An unexpected New England perspective

Continuing research into topics related to my new book Quaking Dover has greatly changed my view of the Society of Friends (Quakers) in New England. And thus the greater legacy of the region itself.

And here I’d thought I was done!

When Carla Gardina Pestana’s history, Quakers and Baptists in colonial Massachusetts, presented the Salem Friends Meeting as the only Quaker body in the Puritan colonies, I was initially baffled, only to learn that it was true, including those of today’s Connecticut.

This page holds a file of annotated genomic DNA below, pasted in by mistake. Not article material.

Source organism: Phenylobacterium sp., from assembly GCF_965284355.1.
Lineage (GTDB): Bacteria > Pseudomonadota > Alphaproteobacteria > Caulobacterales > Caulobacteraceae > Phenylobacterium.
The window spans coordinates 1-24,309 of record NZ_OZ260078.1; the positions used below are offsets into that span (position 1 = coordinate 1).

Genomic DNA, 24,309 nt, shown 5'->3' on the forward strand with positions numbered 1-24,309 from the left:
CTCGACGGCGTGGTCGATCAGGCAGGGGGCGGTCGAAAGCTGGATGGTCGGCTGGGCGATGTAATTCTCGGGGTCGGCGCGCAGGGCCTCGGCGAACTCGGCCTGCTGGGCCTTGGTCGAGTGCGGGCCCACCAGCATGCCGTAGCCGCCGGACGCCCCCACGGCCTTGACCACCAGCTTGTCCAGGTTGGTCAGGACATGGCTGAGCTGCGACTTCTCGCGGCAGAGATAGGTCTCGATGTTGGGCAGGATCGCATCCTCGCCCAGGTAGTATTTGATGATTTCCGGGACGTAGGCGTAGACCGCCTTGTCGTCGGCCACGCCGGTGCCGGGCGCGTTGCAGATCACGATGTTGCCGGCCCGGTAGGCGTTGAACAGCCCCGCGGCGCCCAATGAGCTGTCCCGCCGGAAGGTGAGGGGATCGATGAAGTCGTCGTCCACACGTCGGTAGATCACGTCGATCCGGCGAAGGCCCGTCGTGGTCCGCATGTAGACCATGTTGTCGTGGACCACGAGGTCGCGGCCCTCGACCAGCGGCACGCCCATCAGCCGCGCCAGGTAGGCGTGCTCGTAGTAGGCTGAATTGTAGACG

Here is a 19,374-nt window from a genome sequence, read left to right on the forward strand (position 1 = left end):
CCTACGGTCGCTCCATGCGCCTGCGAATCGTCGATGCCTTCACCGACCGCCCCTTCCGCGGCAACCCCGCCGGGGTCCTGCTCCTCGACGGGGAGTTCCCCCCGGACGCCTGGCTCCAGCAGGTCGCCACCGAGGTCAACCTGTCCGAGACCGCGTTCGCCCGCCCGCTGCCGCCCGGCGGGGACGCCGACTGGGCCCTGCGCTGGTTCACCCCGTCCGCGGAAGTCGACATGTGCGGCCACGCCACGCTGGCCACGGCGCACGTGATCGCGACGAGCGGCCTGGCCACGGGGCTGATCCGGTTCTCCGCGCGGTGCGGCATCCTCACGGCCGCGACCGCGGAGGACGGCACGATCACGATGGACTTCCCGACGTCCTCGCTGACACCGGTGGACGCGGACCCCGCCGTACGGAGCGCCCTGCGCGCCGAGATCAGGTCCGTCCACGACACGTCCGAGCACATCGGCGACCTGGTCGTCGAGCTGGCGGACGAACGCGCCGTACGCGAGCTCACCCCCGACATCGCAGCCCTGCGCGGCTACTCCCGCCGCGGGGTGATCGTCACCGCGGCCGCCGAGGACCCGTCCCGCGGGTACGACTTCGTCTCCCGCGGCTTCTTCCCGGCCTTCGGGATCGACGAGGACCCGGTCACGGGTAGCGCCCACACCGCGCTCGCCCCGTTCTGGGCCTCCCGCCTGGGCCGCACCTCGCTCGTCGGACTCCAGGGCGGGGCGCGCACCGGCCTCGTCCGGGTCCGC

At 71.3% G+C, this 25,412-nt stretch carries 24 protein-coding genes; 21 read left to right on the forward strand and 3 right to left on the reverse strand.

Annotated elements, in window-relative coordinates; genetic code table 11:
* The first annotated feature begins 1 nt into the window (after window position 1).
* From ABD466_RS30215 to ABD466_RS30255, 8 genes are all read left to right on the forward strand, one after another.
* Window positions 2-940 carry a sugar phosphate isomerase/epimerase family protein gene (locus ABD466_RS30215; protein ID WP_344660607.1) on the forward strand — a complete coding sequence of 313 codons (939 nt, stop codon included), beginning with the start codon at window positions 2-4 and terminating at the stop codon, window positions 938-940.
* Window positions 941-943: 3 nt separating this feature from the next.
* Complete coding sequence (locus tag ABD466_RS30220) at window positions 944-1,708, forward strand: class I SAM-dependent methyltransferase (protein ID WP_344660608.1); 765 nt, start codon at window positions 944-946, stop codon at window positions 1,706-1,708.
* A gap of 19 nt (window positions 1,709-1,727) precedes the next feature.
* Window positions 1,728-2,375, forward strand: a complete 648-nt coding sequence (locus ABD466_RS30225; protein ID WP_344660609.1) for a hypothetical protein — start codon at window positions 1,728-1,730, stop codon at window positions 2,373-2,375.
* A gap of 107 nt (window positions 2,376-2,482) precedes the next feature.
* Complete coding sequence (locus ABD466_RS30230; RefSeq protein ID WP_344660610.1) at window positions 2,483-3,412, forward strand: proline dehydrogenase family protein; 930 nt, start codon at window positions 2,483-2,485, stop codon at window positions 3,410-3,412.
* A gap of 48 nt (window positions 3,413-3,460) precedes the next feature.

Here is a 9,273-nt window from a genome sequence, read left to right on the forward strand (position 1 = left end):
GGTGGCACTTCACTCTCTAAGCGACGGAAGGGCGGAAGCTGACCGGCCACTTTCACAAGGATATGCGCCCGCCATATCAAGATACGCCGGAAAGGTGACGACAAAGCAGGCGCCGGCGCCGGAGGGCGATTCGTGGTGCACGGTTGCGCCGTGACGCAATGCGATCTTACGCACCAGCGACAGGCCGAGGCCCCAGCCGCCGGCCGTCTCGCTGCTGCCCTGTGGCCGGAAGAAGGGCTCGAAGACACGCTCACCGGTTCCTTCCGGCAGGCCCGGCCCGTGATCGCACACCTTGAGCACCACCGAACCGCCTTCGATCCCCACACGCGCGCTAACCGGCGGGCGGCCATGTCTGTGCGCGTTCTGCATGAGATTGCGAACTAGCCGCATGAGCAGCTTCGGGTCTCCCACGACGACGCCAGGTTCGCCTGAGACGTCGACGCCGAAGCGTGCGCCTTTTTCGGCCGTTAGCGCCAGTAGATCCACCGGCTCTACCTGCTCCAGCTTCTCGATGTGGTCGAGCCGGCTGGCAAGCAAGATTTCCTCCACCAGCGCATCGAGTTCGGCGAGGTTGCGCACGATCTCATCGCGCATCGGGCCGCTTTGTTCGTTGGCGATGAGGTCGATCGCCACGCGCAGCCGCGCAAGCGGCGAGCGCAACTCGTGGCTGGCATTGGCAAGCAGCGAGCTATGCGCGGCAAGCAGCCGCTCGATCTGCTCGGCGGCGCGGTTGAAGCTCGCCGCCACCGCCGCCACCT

Besides Dover and Hampton in New Hampshire, the other Quaker congregations were in Rhode Island or what was then the Plymouth colony or, in Nantucket’s case, the province of New York.

Massachusetts’ unification of the Plymouth colony in 1691 does muddy the waters, but by then, the persecution by Puritans had greatly lessened.

The ultimate impact was on freedom of religion and speech and political opinions, all of which are facing renewed opposition today.

As I had said, here I thought I was done.


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